Guanacaste is a province of Costa Rica located in the northwestern region of the country, along the coast of the Pacific Ocean. It is bordered by Nicaragua to the north, Alajuela Province to the east, and Puntarenas Province to the southeast.
It is the most sparsely populated of all the provinces of Costa Rica. The province covers an area of 10,141 square kilometers and as of 2010, had a population of 354,154, with annual revenue of $2 million.
Guanacaste’s capital is Liberia. Other important cities include Cañas and Nicoya.
The province is named for the Guanacaste tree, also known as the ear pod tree, which is the national tree of Costa Rica.
If you’re after something of a more secluded beach destination on the Pacific coast, Guanacaste should be on the radar. It’s actually a whole province, bending like a curled thumb from the Costa Rica-Nicaragua border over the Gulf of Nicoya.
Its western side is where the action is, especially in the 64-kilometer run of sparkling sands and lagoons, and palm-threaded beaches between Tamarindo (a major beginner surf spot) and Samara.
The northern part of Guanacaste is home to the Santa Rosa National Park. Go there to explore empty wisps of golden sand, mangrove forests, and broadleaf woodlands that swing with rare capuchin monkeys.
Adventures await inland, too, especially as Guanacaste has established itself as something of a ziplining mecca – kids will love the Monkey Jungle Zip Line near Tamarindo, but there are plenty more hardcore ones to boot.
Back on the coast and there’s so much to get through. Hammock-swinging days meet snorkeling and sunset sailing expeditions in chilled Playa Hermosa. You can watch the turtle hatching season on Playa Grande.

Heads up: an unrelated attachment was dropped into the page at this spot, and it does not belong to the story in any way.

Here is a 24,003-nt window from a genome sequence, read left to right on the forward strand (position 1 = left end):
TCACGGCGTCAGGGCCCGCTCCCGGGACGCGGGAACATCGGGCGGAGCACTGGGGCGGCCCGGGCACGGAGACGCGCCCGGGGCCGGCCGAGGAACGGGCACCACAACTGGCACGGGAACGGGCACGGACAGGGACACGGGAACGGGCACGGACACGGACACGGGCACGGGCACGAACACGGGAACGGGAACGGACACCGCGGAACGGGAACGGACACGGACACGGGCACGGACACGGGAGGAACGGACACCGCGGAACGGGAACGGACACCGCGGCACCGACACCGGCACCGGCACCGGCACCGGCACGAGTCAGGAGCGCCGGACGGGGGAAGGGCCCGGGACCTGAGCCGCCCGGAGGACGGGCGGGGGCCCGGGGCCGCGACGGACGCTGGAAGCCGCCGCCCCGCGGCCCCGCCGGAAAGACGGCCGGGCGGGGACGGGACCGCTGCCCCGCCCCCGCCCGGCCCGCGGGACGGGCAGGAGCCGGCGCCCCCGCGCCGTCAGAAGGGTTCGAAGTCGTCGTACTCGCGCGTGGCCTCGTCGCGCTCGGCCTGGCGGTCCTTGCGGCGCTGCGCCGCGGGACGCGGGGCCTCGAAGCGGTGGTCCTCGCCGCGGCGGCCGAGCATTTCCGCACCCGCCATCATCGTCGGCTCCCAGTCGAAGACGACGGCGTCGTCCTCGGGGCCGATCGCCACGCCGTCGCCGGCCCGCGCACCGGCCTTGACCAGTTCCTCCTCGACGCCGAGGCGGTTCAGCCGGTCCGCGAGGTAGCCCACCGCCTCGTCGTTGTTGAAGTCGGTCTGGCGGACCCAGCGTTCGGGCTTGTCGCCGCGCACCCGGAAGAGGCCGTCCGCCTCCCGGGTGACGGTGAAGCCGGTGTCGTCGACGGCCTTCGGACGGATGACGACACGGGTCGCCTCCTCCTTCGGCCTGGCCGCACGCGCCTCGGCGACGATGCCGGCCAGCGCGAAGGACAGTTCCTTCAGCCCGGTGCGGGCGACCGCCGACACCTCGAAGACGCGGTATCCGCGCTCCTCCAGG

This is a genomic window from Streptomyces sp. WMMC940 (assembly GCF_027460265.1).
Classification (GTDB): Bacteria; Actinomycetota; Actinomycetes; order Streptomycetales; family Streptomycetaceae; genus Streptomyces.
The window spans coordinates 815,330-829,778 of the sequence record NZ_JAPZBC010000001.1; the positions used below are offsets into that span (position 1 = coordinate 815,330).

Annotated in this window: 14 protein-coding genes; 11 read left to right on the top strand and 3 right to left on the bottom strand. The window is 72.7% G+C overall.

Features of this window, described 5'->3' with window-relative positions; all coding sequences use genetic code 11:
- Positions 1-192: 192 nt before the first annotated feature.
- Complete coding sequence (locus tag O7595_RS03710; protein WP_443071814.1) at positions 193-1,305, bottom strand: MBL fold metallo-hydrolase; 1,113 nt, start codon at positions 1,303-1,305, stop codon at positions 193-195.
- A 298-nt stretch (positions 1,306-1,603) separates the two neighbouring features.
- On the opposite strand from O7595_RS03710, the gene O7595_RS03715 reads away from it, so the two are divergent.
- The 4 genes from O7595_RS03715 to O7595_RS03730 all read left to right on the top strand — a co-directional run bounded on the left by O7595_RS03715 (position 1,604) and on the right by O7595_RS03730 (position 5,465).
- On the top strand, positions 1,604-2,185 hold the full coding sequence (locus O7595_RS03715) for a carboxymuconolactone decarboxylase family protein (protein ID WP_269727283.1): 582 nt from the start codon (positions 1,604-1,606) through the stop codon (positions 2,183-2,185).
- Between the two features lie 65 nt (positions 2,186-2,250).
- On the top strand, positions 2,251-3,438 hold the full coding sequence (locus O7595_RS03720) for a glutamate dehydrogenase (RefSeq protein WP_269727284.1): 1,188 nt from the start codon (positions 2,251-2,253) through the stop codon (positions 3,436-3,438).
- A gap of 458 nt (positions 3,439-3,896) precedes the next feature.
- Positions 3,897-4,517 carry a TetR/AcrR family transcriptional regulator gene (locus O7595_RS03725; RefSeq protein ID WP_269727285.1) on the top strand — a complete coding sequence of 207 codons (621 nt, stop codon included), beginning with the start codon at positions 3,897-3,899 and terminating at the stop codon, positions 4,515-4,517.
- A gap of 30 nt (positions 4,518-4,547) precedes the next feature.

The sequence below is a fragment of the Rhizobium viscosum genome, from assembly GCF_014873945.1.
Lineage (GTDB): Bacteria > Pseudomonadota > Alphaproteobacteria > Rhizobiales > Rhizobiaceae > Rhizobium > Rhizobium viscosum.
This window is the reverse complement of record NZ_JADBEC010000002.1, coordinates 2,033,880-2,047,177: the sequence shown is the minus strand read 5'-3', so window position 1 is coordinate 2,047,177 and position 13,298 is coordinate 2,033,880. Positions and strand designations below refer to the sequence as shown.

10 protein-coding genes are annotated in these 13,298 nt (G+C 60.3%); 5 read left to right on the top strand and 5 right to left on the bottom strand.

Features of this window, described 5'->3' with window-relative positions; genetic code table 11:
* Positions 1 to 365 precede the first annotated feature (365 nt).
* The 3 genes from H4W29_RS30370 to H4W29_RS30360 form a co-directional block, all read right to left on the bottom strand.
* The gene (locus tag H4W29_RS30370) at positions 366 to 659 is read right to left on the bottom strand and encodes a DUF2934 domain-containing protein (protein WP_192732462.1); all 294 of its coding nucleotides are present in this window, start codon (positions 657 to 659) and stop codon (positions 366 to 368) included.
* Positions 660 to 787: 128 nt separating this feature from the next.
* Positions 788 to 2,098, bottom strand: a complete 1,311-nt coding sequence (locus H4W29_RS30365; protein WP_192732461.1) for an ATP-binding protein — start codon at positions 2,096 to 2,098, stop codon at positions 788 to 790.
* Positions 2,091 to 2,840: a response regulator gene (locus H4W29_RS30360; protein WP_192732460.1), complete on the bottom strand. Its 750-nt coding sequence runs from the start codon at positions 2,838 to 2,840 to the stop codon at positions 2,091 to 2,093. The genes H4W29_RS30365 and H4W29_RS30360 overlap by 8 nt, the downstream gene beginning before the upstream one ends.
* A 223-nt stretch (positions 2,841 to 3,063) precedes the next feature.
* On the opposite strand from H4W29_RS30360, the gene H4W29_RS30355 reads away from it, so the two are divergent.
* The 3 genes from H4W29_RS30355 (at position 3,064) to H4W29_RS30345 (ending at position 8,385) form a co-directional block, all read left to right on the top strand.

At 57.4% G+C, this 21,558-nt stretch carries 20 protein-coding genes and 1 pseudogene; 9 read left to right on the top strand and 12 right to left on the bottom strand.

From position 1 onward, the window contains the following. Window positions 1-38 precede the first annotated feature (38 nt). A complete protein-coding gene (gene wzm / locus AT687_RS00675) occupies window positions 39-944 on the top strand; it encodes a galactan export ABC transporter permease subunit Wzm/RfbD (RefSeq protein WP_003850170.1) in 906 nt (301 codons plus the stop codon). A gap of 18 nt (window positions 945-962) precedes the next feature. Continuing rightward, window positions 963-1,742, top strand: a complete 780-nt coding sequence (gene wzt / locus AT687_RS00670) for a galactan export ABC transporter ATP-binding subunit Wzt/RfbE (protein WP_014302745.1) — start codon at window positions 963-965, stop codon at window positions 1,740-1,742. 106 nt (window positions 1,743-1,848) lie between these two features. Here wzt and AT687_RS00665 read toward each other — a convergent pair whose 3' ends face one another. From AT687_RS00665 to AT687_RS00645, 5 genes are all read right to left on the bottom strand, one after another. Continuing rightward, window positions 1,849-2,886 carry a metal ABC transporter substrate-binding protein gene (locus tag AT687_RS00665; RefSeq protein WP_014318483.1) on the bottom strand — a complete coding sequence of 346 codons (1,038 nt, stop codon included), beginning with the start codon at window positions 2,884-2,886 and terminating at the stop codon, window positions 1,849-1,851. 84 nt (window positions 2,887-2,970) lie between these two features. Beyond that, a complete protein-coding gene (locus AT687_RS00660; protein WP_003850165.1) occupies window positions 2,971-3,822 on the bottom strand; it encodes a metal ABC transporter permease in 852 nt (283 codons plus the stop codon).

And there’s more surfing than you can shake an ecotourism handbook at – check out Nosara, Tamarindo, and Playa Guiones for the best.
Before the Spanish arrived, this territory was inhabited by Chorotega Indians from the towns of Zapati, Nacaome, Paro, Cangel, Nicopasaya, Pocosí, Diriá, Papagayo, Namiapí and Orosí.
The Corobicies lived on the eastern shore of the Gulf of Nicoya and the Nahuas or Aztecan in the zone of Bagaces.
The first church was built out of the grass in Nicoya in the 17th century.
In the 18th century some neighbors from Rivas, Nicaragua, established their houses and cattle farms in the northern part of the Nicoya Peninsula at crossroads that connected the towns of Bagaces, Nicoya, and Rivas.
The place was baptized after the Guanacaste trees that grow in the neighborhood.
After a plebiscite in 1824-25, the territory of Guanacaste was annexed to Costa Rica. In 1836 the town of Guanacaste was declared the capital of the Guanacaste province. In 1854 the town of Guanacaste was renamed Liberia.
In 2013, Nicaraguan president Daniel Ortega claimed Guanacaste province belonged to Nicaragua.
Taking over Guanacaste would greatly increase the continental shelf area available to Nicaragua for oil exploration concessions, and move the Nicaraguan border to within 70 kilometers of the Costa Rican capital San José.
The province is bounded on the east by a group of green-swathed volcanoes forming the Cordillera de Guanacaste (which features Orosi, Rincón de la Vieja, Miravalles, and Tenorio volcanoes) and the Cordillera de Tilarán.
The rivers that tumble out of these steep mountains flow down to rolling flatlands, forming a vast alluvial plain drained by the Rio Tempisque, which empties through swampy wetlands into de Golfo de Nicoya.